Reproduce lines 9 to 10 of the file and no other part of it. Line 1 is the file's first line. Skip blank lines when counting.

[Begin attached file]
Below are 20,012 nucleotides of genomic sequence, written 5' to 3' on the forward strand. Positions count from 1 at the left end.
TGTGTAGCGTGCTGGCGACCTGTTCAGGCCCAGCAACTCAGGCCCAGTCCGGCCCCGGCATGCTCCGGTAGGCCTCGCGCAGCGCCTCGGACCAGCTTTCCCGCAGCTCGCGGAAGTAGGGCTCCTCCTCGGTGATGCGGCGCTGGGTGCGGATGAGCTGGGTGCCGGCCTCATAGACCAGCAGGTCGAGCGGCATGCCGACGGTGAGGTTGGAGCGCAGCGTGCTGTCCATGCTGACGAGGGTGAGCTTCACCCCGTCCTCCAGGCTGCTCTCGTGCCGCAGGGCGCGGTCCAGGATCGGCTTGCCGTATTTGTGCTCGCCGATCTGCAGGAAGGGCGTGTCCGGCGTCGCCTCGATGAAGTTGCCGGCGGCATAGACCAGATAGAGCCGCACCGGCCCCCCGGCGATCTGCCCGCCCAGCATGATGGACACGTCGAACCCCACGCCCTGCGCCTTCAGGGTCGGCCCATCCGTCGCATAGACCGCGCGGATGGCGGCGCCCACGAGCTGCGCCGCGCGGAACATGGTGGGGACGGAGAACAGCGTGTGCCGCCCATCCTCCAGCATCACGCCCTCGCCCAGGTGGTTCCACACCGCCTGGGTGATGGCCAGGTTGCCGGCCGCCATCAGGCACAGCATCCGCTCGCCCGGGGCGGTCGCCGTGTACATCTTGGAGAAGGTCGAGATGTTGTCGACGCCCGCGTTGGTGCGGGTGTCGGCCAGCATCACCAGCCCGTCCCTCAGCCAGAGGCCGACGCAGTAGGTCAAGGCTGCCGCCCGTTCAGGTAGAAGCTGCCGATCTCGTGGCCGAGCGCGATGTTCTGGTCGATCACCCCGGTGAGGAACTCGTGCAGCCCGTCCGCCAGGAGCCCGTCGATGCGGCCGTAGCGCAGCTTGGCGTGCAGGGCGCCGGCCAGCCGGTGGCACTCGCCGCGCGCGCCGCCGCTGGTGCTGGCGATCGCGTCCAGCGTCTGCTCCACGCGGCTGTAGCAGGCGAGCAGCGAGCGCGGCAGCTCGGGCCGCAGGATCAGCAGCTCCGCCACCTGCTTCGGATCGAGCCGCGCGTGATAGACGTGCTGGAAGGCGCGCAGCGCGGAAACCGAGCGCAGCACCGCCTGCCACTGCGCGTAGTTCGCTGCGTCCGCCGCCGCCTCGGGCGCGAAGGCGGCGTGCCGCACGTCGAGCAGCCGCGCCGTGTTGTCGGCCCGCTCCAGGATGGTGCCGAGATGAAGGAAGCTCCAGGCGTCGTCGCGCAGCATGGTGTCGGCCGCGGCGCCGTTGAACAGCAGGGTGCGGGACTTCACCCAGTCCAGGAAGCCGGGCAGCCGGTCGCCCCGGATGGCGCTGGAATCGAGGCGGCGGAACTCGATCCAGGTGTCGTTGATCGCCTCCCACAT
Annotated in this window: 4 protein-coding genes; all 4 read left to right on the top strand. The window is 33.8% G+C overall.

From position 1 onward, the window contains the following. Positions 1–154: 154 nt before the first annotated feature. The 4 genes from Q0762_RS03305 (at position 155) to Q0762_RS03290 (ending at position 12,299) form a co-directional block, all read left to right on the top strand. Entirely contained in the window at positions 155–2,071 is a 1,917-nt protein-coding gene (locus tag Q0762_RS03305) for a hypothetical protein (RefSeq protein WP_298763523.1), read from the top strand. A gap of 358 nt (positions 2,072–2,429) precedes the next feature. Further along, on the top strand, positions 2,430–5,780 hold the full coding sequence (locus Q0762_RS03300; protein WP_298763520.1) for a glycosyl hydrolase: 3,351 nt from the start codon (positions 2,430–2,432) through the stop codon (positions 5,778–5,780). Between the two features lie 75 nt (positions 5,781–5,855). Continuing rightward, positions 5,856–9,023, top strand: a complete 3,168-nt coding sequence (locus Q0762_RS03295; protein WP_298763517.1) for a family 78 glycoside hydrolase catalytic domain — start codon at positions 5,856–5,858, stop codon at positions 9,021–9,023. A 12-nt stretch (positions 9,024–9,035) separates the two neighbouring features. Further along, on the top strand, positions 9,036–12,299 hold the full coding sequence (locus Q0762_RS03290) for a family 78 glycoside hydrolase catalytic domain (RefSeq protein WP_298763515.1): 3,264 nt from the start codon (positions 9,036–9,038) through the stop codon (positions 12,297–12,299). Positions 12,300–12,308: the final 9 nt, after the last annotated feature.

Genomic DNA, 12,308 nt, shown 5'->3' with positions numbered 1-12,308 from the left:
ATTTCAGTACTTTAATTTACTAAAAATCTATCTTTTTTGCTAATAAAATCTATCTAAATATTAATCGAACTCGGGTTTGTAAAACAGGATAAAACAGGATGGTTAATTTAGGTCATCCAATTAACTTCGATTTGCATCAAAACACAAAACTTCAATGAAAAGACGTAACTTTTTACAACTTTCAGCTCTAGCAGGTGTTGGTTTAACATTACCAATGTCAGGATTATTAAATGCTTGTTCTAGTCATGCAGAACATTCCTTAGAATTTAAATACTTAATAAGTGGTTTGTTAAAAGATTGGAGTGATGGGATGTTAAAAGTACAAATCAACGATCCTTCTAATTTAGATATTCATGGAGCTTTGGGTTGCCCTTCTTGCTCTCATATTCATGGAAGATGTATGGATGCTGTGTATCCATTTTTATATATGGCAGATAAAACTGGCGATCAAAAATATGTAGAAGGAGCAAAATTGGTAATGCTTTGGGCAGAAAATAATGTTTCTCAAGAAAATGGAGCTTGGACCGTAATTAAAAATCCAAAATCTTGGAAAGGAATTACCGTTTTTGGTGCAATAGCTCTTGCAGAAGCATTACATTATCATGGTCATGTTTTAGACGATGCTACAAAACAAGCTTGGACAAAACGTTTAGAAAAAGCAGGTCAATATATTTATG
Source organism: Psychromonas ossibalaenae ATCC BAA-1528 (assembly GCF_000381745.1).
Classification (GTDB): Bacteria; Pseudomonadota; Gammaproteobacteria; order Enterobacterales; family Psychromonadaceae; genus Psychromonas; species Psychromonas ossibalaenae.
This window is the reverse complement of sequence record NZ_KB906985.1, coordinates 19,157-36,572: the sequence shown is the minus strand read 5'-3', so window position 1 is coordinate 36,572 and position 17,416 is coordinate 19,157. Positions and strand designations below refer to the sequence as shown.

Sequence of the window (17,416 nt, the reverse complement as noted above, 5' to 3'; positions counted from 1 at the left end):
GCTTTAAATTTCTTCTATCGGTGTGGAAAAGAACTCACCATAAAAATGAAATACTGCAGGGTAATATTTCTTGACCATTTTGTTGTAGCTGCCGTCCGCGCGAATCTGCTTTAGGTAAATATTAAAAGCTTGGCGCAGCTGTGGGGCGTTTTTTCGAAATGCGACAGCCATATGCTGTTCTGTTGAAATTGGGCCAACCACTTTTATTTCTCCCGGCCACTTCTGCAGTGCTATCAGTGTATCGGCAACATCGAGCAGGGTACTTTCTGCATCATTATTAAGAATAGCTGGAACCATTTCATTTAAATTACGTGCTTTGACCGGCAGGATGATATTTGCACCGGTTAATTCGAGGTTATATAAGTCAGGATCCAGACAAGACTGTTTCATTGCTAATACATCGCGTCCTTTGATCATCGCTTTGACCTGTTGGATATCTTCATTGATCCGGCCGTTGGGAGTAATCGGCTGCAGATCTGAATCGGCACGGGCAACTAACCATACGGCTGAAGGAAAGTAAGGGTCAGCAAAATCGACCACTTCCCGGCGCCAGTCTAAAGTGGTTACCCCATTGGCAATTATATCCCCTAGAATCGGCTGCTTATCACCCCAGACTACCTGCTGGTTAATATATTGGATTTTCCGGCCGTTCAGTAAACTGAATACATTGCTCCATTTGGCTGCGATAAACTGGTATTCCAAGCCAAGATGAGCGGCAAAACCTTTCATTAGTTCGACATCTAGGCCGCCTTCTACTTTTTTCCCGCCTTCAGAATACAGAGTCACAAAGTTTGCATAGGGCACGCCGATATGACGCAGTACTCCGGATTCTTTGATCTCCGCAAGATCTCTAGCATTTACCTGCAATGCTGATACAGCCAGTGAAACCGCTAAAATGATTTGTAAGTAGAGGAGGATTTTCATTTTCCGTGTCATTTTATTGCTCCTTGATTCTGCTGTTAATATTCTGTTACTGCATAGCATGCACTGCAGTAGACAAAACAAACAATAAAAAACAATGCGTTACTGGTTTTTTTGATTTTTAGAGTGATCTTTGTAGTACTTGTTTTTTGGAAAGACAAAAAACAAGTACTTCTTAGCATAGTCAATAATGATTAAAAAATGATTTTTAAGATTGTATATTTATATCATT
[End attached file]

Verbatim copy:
This window is the reverse complement of sequence record NZ_KB906985.1, coordinates 19,157-36,572: the sequence shown is the minus strand read 5'-3', so window position 1 is coordinate 36,572 and position 17,416 is coordinate 19,157. Positions and strand designations below refer to the sequence as shown.

Sequence of the window (17,416 nt, the reverse complement as noted above, 5' to 3'; positions counted from 1 at the left end):